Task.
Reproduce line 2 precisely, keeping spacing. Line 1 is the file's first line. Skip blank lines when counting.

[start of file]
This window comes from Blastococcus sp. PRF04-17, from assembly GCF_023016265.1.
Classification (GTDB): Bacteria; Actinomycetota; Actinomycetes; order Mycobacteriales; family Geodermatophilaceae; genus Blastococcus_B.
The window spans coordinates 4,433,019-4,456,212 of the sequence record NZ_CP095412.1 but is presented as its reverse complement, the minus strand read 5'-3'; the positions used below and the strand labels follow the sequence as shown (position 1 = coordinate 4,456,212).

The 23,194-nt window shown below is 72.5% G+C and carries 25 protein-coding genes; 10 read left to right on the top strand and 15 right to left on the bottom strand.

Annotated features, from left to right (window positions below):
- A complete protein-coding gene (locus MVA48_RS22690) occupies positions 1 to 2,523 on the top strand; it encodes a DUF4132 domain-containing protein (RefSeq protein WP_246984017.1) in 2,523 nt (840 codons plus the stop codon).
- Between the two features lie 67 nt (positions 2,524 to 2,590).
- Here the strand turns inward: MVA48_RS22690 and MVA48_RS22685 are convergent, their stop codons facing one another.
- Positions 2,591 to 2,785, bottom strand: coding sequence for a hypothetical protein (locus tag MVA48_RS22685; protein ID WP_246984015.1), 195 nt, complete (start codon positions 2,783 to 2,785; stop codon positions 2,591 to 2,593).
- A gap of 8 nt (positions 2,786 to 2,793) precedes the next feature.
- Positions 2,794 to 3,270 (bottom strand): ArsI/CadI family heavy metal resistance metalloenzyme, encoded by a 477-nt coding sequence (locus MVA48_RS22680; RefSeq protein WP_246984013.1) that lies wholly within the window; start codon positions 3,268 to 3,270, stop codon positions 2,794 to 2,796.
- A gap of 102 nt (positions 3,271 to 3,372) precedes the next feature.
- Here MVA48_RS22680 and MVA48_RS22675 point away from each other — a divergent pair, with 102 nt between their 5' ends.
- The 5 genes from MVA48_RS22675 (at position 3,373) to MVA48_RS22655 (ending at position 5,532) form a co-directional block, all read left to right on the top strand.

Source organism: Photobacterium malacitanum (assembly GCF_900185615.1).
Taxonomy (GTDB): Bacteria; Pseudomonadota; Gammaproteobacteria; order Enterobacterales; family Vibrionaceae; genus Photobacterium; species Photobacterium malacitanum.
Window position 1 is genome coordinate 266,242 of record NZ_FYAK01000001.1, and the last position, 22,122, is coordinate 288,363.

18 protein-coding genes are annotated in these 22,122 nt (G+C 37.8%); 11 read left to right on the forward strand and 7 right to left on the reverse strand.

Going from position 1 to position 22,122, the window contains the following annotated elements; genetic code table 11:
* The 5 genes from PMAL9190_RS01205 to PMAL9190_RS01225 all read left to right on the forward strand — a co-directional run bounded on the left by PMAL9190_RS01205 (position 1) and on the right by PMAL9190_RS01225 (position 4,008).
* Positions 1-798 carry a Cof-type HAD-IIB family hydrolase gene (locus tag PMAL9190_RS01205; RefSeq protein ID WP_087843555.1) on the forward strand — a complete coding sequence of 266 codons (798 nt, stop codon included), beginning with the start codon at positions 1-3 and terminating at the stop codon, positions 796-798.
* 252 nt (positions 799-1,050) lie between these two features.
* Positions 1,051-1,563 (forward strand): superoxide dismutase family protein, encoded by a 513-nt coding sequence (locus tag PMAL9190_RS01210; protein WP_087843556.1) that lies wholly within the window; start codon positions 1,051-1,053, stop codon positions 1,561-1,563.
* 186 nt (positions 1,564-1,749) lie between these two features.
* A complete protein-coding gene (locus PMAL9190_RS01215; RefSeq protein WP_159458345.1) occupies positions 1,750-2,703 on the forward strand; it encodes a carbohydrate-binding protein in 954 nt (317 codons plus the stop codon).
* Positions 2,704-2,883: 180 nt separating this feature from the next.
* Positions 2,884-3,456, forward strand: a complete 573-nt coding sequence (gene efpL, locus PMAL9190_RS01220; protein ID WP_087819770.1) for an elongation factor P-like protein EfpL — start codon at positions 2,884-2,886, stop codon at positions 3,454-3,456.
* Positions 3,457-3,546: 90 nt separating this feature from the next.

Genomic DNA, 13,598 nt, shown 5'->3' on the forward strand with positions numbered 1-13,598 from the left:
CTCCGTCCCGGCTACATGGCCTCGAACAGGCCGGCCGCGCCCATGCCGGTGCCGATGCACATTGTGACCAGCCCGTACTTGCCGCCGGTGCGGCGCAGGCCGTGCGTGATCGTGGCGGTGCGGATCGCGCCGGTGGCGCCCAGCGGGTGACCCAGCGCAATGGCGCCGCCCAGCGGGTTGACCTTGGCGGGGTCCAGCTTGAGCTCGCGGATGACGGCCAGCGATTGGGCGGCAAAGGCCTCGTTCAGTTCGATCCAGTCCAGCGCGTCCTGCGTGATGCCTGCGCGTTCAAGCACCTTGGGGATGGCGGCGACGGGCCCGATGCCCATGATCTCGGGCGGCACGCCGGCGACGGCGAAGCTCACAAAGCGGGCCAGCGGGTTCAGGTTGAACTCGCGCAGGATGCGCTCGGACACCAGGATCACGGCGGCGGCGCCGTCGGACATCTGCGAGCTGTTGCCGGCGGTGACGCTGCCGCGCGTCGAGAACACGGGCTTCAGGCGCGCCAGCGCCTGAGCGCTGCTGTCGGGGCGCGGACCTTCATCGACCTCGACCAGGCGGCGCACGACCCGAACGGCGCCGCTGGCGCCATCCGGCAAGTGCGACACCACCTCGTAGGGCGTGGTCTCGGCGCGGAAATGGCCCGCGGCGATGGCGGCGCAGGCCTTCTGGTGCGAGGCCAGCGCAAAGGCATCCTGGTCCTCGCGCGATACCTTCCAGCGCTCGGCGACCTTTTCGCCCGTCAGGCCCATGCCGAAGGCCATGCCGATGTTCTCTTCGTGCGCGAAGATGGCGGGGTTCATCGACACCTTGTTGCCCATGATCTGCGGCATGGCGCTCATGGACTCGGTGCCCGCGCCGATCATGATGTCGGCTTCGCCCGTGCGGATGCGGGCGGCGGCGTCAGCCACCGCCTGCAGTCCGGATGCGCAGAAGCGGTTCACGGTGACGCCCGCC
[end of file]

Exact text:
Classification (GTDB): Bacteria; Actinomycetota; Actinomycetes; order Mycobacteriales; family Geodermatophilaceae; genus Blastococcus_B.